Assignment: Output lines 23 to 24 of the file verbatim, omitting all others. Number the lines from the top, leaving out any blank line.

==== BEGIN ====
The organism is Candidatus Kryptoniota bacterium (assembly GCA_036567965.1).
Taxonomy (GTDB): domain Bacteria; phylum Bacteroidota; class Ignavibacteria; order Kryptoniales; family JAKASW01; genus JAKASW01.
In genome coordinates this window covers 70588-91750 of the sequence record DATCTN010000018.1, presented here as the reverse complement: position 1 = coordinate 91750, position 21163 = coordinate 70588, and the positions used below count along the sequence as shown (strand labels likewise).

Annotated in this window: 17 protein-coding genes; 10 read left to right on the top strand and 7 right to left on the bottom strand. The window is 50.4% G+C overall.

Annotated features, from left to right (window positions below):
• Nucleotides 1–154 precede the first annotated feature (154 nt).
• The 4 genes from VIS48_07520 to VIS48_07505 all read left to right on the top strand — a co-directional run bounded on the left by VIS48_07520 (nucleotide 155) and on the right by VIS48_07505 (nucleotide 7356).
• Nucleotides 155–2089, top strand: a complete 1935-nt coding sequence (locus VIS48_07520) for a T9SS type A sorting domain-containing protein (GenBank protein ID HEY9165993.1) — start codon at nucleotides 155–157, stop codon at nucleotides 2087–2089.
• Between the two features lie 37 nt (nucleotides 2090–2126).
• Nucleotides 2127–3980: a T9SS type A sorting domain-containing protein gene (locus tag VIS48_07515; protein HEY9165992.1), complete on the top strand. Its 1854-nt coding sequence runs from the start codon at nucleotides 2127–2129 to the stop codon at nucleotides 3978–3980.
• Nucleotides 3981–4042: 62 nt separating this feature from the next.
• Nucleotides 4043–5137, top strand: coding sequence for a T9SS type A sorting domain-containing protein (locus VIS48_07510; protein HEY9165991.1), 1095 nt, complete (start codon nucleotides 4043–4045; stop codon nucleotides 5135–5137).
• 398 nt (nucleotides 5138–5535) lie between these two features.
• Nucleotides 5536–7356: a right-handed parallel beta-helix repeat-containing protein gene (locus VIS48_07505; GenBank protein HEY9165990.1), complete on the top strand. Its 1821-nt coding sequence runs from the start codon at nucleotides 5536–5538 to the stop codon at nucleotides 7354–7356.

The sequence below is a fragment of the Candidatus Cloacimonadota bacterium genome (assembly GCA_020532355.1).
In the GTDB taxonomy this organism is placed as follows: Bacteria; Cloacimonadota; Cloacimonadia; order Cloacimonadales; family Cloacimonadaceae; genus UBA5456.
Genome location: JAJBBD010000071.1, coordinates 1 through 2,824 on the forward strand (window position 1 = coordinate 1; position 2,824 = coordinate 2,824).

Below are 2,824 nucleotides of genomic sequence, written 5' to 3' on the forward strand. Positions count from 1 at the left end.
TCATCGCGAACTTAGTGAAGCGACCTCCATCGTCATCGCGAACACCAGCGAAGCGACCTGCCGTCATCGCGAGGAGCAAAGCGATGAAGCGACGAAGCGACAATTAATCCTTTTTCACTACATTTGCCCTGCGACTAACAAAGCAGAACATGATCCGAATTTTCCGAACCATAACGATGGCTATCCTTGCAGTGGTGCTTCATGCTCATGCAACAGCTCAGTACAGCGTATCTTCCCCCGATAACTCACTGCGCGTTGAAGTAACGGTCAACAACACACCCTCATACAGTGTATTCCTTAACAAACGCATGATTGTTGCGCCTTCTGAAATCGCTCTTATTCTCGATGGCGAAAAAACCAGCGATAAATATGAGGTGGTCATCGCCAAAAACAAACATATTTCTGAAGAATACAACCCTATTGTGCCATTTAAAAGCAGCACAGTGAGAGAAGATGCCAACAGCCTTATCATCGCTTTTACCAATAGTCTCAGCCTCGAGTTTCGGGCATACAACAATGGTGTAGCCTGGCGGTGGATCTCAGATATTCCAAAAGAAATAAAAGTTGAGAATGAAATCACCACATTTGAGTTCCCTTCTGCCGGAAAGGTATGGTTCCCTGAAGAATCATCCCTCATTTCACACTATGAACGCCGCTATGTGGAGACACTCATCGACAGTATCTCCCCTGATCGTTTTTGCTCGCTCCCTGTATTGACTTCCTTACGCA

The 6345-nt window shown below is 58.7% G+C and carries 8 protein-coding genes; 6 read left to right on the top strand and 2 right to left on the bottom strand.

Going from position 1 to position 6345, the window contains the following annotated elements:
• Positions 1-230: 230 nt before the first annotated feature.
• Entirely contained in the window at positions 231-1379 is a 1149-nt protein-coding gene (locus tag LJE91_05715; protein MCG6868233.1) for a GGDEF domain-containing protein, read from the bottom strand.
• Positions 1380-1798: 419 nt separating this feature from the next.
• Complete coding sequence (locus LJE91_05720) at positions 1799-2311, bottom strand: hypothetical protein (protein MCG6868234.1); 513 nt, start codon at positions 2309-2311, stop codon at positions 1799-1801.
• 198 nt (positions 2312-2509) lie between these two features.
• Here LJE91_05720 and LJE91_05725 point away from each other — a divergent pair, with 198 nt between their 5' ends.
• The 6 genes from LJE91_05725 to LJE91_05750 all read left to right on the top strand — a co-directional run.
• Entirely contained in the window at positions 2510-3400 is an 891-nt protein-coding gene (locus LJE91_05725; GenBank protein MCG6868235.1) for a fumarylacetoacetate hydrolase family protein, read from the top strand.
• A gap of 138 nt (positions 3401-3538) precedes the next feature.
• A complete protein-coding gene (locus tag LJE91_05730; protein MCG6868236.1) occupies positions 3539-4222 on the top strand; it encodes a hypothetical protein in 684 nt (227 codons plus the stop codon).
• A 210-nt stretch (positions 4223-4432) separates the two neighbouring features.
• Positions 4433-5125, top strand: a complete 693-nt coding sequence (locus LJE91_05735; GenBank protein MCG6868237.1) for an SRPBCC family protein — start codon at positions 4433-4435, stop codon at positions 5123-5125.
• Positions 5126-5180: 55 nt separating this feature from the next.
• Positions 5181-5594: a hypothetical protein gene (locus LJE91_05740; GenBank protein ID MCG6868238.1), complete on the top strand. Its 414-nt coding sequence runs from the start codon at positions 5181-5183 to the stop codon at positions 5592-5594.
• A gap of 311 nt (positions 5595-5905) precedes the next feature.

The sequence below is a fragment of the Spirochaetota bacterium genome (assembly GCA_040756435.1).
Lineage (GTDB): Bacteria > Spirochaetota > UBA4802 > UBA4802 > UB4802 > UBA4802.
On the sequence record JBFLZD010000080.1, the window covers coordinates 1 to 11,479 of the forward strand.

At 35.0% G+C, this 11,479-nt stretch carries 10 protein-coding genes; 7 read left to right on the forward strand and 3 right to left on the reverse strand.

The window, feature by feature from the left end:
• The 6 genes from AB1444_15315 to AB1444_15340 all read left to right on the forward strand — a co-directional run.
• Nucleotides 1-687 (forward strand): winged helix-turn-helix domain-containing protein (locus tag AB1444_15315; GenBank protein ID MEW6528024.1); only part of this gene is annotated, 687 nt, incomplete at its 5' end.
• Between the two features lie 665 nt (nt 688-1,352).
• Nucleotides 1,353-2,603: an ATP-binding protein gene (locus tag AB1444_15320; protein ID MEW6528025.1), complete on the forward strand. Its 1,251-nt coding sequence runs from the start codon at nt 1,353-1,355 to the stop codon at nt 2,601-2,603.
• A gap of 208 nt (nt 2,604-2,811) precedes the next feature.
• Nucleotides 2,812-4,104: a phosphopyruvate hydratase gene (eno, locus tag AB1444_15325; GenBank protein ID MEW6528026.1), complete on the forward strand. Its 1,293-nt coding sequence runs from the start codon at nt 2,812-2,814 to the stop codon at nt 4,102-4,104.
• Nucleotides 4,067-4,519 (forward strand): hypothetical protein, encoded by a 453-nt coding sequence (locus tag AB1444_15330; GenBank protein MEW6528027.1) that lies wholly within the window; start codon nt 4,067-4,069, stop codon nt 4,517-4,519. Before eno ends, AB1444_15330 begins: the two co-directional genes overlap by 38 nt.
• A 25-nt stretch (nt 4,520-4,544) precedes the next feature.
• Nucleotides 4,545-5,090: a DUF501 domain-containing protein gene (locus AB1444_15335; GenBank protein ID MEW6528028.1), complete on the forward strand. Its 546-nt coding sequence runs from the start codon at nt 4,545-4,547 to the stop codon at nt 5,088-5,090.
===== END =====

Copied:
• Entirely contained in the window at positions 231-1379 is a 1149-nt protein-coding gene (locus tag LJE91_05715; protein MCG6868233.1) for a GGDEF domain-containing protein, read from the bottom strand.
• Positions 1380-1798: 419 nt separating this feature from the next.